A Moment of Science

How to Heave Your Guts

You've heard the expression "to heave your guts" used to refer to vomiting. In the case of frogs and toads, "heaving your guts" can have a literal connotation.

Nihon-Ama-Gaeru Japanese Tree Frog

Photo: autan (flickr)

Nihon-Ama-Gaeru, Japanese tree frog, Hylidae japonica that is sitting on a leaf of a spindle tree, waiting for insect to catch. Hopefully it's not a poisonous one!

You’ve probably heard the rather crude expression “to heave your guts” used to refer to vomiting. In the case of frogs and toads, “heaving your guts” can have a much more literal connotation.

A toad that eats something mildly distressing may vomit the object in the same way humans do. However, if it has eaten something extremely nasty, such as a poisonous insect, there is a much more drastic option it may pursue. The frog may actually throw up its entire stomach. The total stomach vomiting mechanism in toads has the same result as emptying a bag by pushing its bottom up through the top. The stomach literally turns inside out, and dangles from the toad’s mouth.

Once in the inside-out position, the unwanted contents of the toad’s stomach are likely to drop away. To be sure this has occurred, the toad has a secondary reflex associated with stomach vomiting. This reflex causes it to reach up with its right arm and stroke the inverted lining of its stomach several times, thus cleaning it off manually. This ensures that all remnants of the toxic meal are gone.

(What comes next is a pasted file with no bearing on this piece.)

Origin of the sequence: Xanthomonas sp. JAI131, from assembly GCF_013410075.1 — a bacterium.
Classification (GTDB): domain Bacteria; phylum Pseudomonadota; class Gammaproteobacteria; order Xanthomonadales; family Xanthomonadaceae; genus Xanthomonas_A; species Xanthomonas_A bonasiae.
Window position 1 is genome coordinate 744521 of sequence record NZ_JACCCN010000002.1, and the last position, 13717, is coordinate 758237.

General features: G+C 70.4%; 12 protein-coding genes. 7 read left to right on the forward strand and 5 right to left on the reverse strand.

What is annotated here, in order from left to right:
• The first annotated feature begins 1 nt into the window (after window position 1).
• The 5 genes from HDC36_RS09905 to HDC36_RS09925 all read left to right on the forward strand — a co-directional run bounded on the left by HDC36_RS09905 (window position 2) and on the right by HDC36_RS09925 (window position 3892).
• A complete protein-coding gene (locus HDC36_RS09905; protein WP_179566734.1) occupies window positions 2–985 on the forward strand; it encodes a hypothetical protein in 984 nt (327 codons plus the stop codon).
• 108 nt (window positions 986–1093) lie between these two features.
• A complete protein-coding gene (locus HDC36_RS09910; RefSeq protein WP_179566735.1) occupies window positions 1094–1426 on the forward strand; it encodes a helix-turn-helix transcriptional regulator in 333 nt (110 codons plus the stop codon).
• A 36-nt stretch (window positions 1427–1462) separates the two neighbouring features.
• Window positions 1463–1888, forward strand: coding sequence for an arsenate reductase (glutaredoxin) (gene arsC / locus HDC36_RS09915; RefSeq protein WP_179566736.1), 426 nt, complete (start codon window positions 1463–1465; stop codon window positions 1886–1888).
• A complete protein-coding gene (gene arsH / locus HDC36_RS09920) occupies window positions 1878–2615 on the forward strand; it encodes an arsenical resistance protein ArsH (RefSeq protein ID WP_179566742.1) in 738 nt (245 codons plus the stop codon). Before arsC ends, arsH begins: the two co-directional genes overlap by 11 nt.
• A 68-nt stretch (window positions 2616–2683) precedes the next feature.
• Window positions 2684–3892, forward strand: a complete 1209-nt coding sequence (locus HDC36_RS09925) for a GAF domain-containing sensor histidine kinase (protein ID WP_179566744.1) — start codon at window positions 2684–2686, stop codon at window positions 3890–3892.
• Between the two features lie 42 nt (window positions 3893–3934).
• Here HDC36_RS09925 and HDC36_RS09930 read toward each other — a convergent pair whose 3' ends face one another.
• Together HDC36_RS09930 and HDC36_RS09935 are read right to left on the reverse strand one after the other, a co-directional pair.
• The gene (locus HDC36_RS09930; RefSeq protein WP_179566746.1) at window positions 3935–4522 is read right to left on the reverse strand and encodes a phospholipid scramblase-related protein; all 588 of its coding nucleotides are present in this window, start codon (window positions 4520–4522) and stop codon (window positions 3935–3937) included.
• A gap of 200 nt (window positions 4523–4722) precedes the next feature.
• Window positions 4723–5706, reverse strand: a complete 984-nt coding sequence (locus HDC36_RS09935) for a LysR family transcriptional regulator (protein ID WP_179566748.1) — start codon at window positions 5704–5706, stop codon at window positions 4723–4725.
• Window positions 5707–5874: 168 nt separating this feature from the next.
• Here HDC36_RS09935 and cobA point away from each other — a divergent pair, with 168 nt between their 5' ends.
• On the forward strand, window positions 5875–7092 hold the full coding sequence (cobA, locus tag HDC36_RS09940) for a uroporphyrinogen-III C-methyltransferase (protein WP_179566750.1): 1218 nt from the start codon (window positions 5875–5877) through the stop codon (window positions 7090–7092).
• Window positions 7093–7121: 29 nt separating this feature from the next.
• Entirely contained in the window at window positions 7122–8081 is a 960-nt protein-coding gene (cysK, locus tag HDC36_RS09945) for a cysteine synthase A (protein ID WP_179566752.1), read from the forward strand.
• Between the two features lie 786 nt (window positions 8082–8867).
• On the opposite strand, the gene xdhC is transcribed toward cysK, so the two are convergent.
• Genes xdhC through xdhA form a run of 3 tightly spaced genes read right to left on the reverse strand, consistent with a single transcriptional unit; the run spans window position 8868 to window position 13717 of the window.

This hands on approach to cleansing the palate is always done with the toad’s right arm. This is because the way the stomach is connected to the toad’s intestines causes it to have a shorter membrane on one side. The membrane causes the stomach to always hangs out the right side of the toad’s mouth. In other words, the toad has to use his right arm, because the left arm will be too short to reach over and do the job.

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